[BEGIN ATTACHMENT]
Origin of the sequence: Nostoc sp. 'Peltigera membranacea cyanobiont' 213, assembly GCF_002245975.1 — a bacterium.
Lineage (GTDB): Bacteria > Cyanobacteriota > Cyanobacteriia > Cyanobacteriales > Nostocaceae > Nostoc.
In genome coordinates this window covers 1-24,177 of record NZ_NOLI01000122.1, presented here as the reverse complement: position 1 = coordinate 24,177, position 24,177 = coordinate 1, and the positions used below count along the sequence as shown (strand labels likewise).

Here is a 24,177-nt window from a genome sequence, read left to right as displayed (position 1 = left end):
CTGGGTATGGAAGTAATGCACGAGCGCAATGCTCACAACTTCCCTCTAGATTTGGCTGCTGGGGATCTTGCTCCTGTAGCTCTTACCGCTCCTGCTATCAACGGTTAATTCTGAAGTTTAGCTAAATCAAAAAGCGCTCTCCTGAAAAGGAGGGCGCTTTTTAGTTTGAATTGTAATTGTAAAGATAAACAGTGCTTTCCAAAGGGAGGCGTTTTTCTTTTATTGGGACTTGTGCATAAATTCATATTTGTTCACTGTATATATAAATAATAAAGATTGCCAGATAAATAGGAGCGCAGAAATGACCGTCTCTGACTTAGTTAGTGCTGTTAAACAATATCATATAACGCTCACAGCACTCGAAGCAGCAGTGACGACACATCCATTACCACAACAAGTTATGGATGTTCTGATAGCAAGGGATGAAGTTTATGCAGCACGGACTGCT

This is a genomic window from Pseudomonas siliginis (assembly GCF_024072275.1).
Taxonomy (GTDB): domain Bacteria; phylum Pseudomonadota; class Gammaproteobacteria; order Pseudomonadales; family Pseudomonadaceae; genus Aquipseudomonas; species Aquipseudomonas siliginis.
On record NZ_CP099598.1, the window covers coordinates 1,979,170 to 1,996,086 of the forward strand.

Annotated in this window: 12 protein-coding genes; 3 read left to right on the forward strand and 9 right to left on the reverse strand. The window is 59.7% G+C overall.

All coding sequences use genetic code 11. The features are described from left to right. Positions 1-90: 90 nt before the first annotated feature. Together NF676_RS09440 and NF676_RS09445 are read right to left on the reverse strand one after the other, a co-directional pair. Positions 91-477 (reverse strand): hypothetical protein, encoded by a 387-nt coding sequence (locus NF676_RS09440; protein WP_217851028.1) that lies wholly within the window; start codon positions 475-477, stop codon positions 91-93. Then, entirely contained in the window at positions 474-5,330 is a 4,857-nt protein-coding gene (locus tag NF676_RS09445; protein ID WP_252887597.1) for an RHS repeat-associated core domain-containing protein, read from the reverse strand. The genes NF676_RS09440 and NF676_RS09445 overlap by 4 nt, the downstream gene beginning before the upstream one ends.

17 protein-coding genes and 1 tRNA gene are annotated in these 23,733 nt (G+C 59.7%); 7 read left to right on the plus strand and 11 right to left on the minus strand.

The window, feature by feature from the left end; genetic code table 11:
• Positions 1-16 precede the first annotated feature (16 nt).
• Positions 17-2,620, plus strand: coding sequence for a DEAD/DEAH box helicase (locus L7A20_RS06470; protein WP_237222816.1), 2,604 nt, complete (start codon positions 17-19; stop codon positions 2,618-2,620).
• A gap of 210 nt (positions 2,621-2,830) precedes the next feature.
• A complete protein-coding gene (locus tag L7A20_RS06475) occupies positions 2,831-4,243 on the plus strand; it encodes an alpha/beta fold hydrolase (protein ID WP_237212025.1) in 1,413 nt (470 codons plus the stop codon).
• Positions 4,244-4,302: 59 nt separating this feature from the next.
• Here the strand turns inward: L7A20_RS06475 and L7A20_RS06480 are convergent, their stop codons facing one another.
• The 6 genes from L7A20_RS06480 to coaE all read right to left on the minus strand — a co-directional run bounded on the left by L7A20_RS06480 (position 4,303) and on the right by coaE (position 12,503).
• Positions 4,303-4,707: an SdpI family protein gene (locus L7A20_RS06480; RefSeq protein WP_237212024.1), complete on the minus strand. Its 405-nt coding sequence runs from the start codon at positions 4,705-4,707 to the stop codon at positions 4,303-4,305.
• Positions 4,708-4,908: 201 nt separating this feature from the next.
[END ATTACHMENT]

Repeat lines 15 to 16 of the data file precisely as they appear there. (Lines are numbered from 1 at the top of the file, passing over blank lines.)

• A gap of 210 nt (positions 2,621-2,830) precedes the next feature.
• A complete protein-coding gene (locus tag L7A20_RS06475) occupies positions 2,831-4,243 on the plus strand; it encodes an alpha/beta fold hydrolase (protein ID WP_237212025.1) in 1,413 nt (470 codons plus the stop codon).